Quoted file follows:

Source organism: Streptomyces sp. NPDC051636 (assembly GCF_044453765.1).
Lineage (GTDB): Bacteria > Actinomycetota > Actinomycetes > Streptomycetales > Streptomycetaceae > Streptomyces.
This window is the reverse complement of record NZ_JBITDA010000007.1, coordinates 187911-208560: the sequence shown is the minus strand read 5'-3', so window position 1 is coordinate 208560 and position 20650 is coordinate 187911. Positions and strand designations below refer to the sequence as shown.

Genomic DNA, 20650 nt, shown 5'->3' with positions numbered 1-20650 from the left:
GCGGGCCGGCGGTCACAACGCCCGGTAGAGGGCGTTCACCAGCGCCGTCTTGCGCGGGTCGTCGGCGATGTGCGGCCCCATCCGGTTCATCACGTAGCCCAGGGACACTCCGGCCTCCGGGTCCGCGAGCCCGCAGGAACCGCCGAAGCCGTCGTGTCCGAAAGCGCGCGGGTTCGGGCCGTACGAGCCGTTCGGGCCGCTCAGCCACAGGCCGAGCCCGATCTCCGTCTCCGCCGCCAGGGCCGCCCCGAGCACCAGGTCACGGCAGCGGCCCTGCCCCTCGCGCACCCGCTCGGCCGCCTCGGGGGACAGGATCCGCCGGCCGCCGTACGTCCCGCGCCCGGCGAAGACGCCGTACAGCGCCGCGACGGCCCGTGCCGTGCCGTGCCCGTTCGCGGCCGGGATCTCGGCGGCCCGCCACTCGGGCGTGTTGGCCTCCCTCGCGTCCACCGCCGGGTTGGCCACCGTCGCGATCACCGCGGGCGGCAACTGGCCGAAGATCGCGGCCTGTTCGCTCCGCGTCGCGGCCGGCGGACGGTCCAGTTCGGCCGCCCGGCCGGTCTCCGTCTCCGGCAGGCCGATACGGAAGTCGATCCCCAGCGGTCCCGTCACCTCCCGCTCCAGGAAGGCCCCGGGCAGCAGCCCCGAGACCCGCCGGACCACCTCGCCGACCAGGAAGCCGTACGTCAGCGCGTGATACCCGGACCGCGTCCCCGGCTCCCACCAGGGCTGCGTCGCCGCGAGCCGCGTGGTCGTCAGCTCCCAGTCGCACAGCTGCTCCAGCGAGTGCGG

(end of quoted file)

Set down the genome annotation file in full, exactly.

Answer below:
Source organism: Streptomyces sp. NPDC051636 (assembly GCF_044453765.1).
Lineage (GTDB): Bacteria > Actinomycetota > Actinomycetes > Streptomycetales > Streptomycetaceae > Streptomyces.
This window is the reverse complement of record NZ_JBITDA010000007.1, coordinates 187911-208560: the sequence shown is the minus strand read 5'-3', so window position 1 is coordinate 208560 and position 20650 is coordinate 187911. Positions and strand designations below refer to the sequence as shown.

Genomic DNA, 20650 nt, shown 5'->3' with positions numbered 1-20650 from the left:
GCGGGCCGGCGGTCACAACGCCCGGTAGAGGGCGTTCACCAGCGCCGTCTTGCGCGGGTCGTCGGCGATGTGCGGCCCCATCCGGTTCATCACGTAGCCCAGGGACACTCCGGCCTCCGGGTCCGCGAGCCCGCAGGAACCGCCGAAGCCGTCGTGTCCGAAAGCGCGCGGGTTCGGGCCGTACGAGCCGTTCGGGCCGCTCAGCCACAGGCCGAGCCCGATCTCCGTCTCCGCCGCCAGGGCCGCCCCGAGCACCAGGTCACGGCAGCGGCCCTGCCCCTCGCGCACCCGCTCGGCCGCCTCGGGGGACAGGATCCGCCGGCCGCCGTACGTCCCGCGCCCGGCGAAGACGCCGTACAGCGCCGCGACGGCCCGTGCCGTGCCGTGCCCGTTCGCGGCCGGGATCTCGGCGGCCCGCCACTCGGGCGTGTTGGCCTCCCTCGCGTCCACCGCCGGGTTGGCCACCGTCGCGATCACCGCGGGCGGCAACTGGCCGAAGATCGCGGCCTGTTCGCTCCGCGTCGCGGCCGGCGGACGGTCCAGTTCGGCCGCCCGGCCGGTCTCCGTCTCCGGCAGGCCGATACGGAAGTCGATCCCCAGCGGTCCCGTCACCTCCCGCTCCAGGAAGGCCCCGGGCAGCAGCCCCGAGACCCGCCGGACCACCTCGCCGACCAGGAAGCCGTACGTCAGCGCGTGATACCCGGACCGCGTCCCCGGCTCCCACCAGGGCTGCGTCGCCGCGAGCCGCGTGGTCGTCAGCTCCCAGTCGCACAGCTGCTCCAGCGAGTGCGG